I think its time to drop it. I don’t think what happened as a result of colonisation to the Indigenous peoples of Australia or to the natural environment are things we as Australians should be proud of. My tuppence worth, hey 🙂

  7. Appeasement is not the answer. Appeasement is the catalyst for further division.
    January 26 is the date chosen to celebrate our place in the world.
    People from around the world choose our country to call home. Because we are amazing. Australians are proud of our home. The division based on race is not Australian. That is apartheid. We need to stop this vile hatred of Australia now.
    Australia Day is not up for destruction by an angry and racist group.

  8. The logical and legitimate historical relevance is that Australia became an independent self-governing Commonwealth nation with Federation on January 1, 1901.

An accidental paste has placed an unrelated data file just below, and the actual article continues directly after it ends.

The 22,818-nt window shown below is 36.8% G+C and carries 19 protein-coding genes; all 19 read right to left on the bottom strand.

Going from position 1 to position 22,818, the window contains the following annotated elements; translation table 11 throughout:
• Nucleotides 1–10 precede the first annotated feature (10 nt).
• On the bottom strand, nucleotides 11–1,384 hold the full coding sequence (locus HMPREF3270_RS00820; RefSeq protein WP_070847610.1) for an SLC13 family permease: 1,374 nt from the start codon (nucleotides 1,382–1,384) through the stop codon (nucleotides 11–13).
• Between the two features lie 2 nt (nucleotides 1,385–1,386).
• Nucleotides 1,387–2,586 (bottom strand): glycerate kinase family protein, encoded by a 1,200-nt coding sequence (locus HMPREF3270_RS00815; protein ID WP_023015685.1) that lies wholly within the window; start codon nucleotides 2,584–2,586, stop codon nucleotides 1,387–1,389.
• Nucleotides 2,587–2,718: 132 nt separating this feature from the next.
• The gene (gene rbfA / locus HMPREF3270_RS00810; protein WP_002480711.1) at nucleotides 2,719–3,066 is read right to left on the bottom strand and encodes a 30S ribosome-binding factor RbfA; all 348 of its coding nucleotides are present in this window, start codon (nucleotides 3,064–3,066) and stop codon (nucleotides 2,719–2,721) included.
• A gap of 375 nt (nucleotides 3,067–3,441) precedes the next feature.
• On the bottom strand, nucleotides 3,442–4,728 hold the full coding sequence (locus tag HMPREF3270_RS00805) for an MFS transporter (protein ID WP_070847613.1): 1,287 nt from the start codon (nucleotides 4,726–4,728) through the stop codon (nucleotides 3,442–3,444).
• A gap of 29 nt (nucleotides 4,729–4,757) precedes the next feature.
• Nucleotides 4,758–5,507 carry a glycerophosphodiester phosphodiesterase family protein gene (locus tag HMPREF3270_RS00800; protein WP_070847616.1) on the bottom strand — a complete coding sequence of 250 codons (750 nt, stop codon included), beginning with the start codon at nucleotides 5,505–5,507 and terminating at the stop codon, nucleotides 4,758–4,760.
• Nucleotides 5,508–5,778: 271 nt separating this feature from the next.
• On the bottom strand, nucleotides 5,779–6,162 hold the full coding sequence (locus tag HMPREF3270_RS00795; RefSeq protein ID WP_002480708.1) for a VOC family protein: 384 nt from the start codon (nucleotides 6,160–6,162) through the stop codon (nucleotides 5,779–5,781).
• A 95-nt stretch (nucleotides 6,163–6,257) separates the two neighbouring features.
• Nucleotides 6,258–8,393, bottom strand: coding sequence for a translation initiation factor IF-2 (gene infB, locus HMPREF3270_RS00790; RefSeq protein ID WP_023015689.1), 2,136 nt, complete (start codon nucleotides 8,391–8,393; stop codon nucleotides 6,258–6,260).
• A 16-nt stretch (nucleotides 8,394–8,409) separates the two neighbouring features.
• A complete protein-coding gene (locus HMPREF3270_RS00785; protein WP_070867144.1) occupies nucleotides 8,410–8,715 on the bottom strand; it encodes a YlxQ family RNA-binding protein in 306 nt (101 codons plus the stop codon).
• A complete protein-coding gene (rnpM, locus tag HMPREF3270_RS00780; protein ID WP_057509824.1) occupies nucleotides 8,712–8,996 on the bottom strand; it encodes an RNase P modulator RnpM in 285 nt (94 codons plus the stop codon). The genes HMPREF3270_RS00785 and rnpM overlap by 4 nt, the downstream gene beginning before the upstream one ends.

Our formal functions need to stick with the first Federation timetable, nothing before noon, as logical to enable majority recover from their New Year celebrations in time to attend and enjoy.

  9. @ Hal: You miss my point.
    It could be argued that every country celebrates its national day “with eyes on the future” but the date upon which it is celebrated by definition relates to the past, the date on which the nation was formed, was united or won its independence.
    The 26th of January simply does not meet the criteria.

  10. I think guys you are all missing my point.
    Federation even nationhood are all foreign European constructs and none of them recognised that the First Australians were already here with a highly complex culture spanning 66+ thousand years.